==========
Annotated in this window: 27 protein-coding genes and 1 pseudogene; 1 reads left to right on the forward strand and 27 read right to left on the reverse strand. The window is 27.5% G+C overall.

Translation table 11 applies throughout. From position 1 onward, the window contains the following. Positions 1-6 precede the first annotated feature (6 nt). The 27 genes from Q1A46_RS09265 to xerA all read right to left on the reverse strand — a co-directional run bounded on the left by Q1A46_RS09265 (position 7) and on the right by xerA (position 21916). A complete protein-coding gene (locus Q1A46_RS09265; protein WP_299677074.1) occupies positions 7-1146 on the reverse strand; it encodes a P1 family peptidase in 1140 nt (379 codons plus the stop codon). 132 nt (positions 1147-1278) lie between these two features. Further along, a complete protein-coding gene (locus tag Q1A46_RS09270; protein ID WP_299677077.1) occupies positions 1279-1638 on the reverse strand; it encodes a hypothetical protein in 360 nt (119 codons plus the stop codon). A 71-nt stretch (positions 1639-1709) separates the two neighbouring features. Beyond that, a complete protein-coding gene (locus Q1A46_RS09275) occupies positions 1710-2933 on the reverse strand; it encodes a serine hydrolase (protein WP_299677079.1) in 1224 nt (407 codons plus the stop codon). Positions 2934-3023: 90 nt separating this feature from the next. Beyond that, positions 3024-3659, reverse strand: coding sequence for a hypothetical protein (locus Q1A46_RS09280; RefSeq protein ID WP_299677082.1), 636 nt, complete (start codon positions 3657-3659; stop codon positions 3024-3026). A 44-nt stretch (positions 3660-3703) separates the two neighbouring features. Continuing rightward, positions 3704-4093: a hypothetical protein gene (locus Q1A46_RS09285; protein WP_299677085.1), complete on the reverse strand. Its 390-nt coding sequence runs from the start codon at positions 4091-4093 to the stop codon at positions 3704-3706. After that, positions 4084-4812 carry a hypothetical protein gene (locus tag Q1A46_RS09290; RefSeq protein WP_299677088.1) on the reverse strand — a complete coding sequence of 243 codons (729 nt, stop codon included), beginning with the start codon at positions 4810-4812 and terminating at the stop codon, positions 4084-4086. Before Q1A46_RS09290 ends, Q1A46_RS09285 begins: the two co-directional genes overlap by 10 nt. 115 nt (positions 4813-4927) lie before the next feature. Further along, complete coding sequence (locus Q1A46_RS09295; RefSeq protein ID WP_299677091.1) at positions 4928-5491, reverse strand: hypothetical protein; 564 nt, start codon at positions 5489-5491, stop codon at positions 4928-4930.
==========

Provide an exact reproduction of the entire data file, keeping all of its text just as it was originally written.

Annotated in this window: 27 protein-coding genes and 1 pseudogene; 1 reads left to right on the forward strand and 27 read right to left on the reverse strand. The window is 27.5% G+C overall.

Translation table 11 applies throughout. From position 1 onward, the window contains the following. Positions 1-6 precede the first annotated feature (6 nt). The 27 genes from Q1A46_RS09265 to xerA all read right to left on the reverse strand — a co-directional run bounded on the left by Q1A46_RS09265 (position 7) and on the right by xerA (position 21916). A complete protein-coding gene (locus Q1A46_RS09265; protein WP_299677074.1) occupies positions 7-1146 on the reverse strand; it encodes a P1 family peptidase in 1140 nt (379 codons plus the stop codon). 132 nt (positions 1147-1278) lie between these two features. Further along, a complete protein-coding gene (locus tag Q1A46_RS09270; protein ID WP_299677077.1) occupies positions 1279-1638 on the reverse strand; it encodes a hypothetical protein in 360 nt (119 codons plus the stop codon). A 71-nt stretch (positions 1639-1709) separates the two neighbouring features. Beyond that, a complete protein-coding gene (locus Q1A46_RS09275) occupies positions 1710-2933 on the reverse strand; it encodes a serine hydrolase (protein WP_299677079.1) in 1224 nt (407 codons plus the stop codon). Positions 2934-3023: 90 nt separating this feature from the next. Beyond that, positions 3024-3659, reverse strand: coding sequence for a hypothetical protein (locus Q1A46_RS09280; RefSeq protein ID WP_299677082.1), 636 nt, complete (start codon positions 3657-3659; stop codon positions 3024-3026). A 44-nt stretch (positions 3660-3703) separates the two neighbouring features. Continuing rightward, positions 3704-4093: a hypothetical protein gene (locus Q1A46_RS09285; protein WP_299677085.1), complete on the reverse strand. Its 390-nt coding sequence runs from the start codon at positions 4091-4093 to the stop codon at positions 3704-3706. After that, positions 4084-4812 carry a hypothetical protein gene (locus tag Q1A46_RS09290; RefSeq protein WP_299677088.1) on the reverse strand — a complete coding sequence of 243 codons (729 nt, stop codon included), beginning with the start codon at positions 4810-4812 and terminating at the stop codon, positions 4084-4086. Before Q1A46_RS09290 ends, Q1A46_RS09285 begins: the two co-directional genes overlap by 10 nt. 115 nt (positions 4813-4927) lie before the next feature. Further along, complete coding sequence (locus Q1A46_RS09295; RefSeq protein ID WP_299677091.1) at positions 4928-5491, reverse strand: hypothetical protein; 564 nt, start codon at positions 5489-5491, stop codon at positions 4928-4930.